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CSI Files

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Coroners Skeptical About 'CSI''s Science

By Kristine
June 1, 2004 - 10:01 PM

CSI: Crime Scene Investigation and its spinoffs are drawing more people to the field of forensic science, but those working in the field believe it is creating a false picture of exactly what a career in forensic science requires.

Coroners sounded off on the issue in The Courier News Online. Coroner Dan Heinz stated that forensic science is a lot less slick than it is presented on television. "We have to find and actually handle bodies," Heinz said, going on to add, "And they're not all fresh."

Young forensic science hopefuls aren't the only ones who are misled by the ease with which the CSIs delve into their cases. The families of victims often want results faster than coroners can deliver them. Coroner Beth Kimmerling noted that, "[Victims' families] see on CSI somebody dies at 9:15, they've got the toxicology results by 9:20." That just isn't reality, according to Kimmerling. "For me, it's four weeks," she said.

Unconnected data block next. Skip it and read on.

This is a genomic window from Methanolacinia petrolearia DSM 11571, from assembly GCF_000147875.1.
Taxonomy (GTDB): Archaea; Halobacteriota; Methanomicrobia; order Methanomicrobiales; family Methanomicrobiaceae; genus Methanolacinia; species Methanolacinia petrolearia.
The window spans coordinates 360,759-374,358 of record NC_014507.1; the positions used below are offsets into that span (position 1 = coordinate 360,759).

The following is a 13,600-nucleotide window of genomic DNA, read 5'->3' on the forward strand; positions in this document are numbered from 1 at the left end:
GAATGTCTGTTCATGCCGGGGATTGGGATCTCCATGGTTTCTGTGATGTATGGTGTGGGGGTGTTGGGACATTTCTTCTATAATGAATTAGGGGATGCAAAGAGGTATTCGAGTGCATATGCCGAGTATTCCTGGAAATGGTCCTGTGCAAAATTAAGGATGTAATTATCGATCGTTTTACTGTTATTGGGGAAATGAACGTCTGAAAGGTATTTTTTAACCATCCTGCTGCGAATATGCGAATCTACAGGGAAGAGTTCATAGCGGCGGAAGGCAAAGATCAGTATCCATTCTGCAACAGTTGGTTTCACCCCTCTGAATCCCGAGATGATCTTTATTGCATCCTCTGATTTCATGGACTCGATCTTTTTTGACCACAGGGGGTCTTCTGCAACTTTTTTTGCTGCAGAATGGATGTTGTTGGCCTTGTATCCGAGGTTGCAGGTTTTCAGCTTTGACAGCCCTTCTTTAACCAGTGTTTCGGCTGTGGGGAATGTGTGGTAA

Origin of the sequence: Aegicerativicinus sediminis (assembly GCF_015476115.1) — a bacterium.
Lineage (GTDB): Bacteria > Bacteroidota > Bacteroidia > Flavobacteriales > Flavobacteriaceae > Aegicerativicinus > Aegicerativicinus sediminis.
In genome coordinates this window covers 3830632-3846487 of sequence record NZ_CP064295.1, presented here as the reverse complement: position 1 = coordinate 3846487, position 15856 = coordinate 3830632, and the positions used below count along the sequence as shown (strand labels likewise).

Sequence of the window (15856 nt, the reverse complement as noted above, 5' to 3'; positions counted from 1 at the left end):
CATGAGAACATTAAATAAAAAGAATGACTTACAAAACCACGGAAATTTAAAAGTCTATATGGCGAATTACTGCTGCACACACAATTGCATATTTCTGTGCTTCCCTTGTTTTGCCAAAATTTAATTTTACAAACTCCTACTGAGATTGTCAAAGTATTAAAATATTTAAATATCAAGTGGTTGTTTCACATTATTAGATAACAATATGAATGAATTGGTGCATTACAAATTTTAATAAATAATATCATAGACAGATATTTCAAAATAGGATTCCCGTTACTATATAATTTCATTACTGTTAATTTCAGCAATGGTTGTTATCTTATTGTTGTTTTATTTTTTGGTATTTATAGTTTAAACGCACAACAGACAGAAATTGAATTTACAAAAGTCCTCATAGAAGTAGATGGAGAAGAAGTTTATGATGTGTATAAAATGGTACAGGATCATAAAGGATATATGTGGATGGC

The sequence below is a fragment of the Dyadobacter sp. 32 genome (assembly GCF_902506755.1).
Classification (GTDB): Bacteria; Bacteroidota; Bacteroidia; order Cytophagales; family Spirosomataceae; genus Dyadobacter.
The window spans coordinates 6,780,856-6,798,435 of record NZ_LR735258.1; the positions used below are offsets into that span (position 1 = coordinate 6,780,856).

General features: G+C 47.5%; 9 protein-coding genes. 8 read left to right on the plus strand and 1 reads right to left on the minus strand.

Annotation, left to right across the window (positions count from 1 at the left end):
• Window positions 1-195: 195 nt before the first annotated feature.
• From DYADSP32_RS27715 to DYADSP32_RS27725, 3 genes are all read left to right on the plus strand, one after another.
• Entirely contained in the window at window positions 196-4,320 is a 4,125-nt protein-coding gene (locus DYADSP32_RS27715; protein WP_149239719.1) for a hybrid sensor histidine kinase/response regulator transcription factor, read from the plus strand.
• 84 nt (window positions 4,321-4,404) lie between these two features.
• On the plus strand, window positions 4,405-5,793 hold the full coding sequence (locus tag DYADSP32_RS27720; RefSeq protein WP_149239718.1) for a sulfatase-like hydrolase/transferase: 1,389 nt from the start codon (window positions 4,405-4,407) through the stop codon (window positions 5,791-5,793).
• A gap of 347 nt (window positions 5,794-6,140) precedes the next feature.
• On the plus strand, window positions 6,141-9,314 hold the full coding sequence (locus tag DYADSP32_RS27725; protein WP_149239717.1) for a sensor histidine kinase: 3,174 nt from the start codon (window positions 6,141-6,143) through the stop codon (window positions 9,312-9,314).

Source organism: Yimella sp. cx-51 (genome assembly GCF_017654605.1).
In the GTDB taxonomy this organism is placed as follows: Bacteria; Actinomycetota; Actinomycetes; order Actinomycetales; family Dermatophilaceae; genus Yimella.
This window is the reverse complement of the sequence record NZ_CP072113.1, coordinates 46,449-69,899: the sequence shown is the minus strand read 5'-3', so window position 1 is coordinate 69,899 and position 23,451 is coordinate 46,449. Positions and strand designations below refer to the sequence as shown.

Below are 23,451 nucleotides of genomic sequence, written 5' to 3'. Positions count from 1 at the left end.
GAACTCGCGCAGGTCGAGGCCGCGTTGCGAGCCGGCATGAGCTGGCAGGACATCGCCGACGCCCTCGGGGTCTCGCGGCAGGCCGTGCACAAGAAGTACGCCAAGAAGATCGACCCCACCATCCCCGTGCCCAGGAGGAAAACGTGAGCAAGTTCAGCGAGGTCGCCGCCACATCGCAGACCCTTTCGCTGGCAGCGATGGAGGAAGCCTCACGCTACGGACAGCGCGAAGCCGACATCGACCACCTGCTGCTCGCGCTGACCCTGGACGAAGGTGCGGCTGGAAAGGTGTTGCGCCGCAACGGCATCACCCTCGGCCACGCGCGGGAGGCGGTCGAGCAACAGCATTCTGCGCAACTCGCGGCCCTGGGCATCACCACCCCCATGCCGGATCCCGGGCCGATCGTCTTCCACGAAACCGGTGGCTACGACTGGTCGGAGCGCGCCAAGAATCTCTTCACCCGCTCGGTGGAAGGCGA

Heinz also notes that families often wanted to exact time of death of their loved one pinpointed. According to Heinz, this just isn't possible. The best they can usually do is within a twenty-minute time period. "[One family] wanted to know if [the time of death] was quarter to 10 or five to 10," he commented. "On CSI they probably would have told them."

CSI has also led people to think that DNA testing is more common than it actually is. Heinz sees it as a buzzword they've picked up from the show. "They don't have any idea what it is, except it is an advanced way of finding things," he said. Kimmerling notes that it's also prohibitively expensive. "Every sample of DNA would cost me $1,500," she said.

Another detail that is far removed from reality is the infamous hummer that the CSI: Miami team zips around in. The Hummer might be a draw for potential forensic science intern applicants, but they're not likely to find it at their local County Coroner's office. "They all want to be GQ models driving around in a Hummer," coroner Patrick O'Neil noted.

"I'd like to throw a body in the back of a Hummer," Deputy Coroner Bill Fabian mused. "That would be a real trick."

To read the complete article, please visit The Courier News Online.

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